Going back on that - how you campaign is how you govern. If Nicole walked back too much of that stuff, then you know that she would have done that on policy. So, I'm proud that she stood by how she felt. Obviously she regrets that - because she wasn't running for office, she wasn't even thinking about running for office. She was an activist that was angered by seeing what police were doing to her fellow residents and herself. And seeing nationwide about how police treat people of color and poor people across the country. And we ain't got time to be nice to them. We've been nice to them. We give them all the money in the world, all the money they want, and we have national holidays, we say thank a cop, we say all this stuff, and they still treat us like crap. I'm censoring myself, but -
[00:31:57] Crystal Fincher: I don't think there's anyone who saw what was actually happening who was not incensed by what was happening.
[00:32:07] Riall Johnson: Yeah, there are some people -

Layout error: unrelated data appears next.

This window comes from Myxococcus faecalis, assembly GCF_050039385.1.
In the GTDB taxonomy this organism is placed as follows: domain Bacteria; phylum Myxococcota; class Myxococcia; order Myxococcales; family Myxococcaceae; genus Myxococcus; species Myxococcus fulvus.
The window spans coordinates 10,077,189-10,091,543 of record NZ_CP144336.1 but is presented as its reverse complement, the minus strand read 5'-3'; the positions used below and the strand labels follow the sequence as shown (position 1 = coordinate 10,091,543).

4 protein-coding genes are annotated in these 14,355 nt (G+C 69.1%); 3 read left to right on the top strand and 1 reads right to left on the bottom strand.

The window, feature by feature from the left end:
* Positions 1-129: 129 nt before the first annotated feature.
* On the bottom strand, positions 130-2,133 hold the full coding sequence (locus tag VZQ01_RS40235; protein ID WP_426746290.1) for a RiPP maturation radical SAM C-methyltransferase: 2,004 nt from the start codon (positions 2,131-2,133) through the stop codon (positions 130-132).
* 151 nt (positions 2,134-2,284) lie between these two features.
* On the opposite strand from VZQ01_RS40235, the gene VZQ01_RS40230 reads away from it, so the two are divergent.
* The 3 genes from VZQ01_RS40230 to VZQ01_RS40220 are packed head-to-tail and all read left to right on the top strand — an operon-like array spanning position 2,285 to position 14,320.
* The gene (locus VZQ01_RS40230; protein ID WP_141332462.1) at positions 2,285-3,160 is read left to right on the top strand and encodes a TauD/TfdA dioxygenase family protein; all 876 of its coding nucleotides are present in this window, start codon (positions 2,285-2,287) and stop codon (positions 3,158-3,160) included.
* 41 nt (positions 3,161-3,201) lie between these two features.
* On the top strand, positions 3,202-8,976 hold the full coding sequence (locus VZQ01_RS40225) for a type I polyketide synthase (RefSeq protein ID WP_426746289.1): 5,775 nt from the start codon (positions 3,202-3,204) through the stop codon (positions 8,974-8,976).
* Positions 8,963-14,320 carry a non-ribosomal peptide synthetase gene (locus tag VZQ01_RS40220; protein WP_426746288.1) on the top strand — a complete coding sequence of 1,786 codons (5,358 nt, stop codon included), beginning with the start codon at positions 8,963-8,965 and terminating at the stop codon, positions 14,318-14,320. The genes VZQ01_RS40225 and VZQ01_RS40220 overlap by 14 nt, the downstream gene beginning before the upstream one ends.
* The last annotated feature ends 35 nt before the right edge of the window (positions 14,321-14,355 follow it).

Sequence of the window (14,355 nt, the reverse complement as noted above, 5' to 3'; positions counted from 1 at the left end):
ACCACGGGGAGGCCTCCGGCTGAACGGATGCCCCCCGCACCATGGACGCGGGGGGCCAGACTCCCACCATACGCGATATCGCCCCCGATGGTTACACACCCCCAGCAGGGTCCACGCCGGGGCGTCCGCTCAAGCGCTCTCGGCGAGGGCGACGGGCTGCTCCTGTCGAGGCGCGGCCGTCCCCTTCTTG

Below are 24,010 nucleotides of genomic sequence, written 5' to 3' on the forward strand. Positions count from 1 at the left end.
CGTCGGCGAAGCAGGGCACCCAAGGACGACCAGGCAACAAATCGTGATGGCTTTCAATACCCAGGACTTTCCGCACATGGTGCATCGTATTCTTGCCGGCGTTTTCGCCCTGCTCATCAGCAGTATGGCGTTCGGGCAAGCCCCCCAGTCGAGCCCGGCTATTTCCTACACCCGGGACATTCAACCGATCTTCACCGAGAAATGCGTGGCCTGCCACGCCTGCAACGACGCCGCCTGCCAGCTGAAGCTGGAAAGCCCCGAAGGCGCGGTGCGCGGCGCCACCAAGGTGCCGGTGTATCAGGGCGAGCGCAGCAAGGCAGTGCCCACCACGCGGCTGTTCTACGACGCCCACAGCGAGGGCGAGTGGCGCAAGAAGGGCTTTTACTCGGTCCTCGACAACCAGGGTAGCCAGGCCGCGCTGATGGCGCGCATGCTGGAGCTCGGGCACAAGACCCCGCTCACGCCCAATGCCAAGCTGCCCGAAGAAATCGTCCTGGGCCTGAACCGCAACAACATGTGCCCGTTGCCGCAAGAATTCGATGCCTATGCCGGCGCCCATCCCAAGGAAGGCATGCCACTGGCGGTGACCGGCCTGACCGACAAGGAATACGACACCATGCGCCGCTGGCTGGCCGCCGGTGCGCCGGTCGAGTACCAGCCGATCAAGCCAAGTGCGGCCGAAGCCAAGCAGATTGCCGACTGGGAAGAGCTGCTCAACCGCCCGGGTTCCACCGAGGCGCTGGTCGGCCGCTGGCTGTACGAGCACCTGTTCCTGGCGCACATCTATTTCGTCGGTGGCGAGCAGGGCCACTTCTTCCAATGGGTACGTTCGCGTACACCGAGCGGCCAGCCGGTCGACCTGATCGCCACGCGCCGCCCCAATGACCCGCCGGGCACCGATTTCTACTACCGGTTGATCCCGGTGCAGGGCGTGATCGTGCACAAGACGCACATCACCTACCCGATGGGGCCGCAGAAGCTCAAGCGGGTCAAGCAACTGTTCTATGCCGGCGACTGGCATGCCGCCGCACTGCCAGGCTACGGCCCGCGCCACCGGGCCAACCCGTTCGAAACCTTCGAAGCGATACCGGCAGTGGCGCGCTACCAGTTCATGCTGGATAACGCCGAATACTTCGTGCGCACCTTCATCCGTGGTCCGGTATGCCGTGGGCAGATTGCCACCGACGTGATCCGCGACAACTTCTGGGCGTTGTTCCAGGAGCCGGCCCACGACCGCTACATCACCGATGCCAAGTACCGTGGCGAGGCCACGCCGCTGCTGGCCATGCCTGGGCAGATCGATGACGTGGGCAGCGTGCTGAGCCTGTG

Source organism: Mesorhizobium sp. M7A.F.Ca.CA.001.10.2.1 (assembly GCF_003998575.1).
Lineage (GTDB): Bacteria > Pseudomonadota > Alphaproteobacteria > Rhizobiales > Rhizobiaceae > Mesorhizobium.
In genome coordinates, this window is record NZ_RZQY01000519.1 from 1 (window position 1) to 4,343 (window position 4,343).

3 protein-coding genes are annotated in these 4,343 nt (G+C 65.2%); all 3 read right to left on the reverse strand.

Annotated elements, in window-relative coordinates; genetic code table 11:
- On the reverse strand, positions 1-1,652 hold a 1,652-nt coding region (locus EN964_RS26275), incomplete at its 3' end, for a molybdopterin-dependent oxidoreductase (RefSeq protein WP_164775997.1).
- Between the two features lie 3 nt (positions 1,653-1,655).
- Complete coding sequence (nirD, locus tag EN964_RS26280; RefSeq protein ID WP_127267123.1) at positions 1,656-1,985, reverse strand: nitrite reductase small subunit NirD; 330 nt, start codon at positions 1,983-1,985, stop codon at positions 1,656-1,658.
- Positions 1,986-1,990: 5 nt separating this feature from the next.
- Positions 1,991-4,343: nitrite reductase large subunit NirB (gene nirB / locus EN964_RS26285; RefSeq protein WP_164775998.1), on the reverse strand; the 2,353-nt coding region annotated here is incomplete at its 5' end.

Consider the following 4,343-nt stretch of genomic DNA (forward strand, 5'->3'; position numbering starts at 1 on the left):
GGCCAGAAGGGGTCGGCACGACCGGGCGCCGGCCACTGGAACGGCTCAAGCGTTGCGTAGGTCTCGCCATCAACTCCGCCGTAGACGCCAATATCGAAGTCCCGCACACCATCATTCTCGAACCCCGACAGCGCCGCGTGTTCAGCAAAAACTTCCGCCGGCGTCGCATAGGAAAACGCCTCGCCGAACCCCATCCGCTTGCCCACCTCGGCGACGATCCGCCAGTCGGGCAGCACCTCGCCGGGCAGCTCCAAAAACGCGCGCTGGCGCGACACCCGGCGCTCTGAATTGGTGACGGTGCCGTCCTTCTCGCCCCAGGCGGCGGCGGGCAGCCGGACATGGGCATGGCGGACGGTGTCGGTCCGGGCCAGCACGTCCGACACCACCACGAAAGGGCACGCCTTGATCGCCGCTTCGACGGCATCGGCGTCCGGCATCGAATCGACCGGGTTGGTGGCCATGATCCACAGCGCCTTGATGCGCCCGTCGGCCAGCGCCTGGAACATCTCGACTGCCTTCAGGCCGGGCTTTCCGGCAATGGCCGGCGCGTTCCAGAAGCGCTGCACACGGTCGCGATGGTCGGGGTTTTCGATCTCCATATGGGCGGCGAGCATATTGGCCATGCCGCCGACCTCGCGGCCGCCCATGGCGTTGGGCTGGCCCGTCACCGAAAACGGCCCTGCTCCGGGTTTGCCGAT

[00:32:13] Crystal Fincher: Who isn't happy and who doesn't feel like the police are serving them by keeping "those kinds of people" in their place and all of that. But they were literally, not only illegally and against what was supposed to be their policy, teargassing people on the street, but they just teargassed an entire neighborhood. People were inside their homes and were not able to escape teargas. And we're just seeing more research on the effects of teargas on pregnancy and on a variety - it is a poison. It's a poison. And that was just wildly irresponsible and violent to do.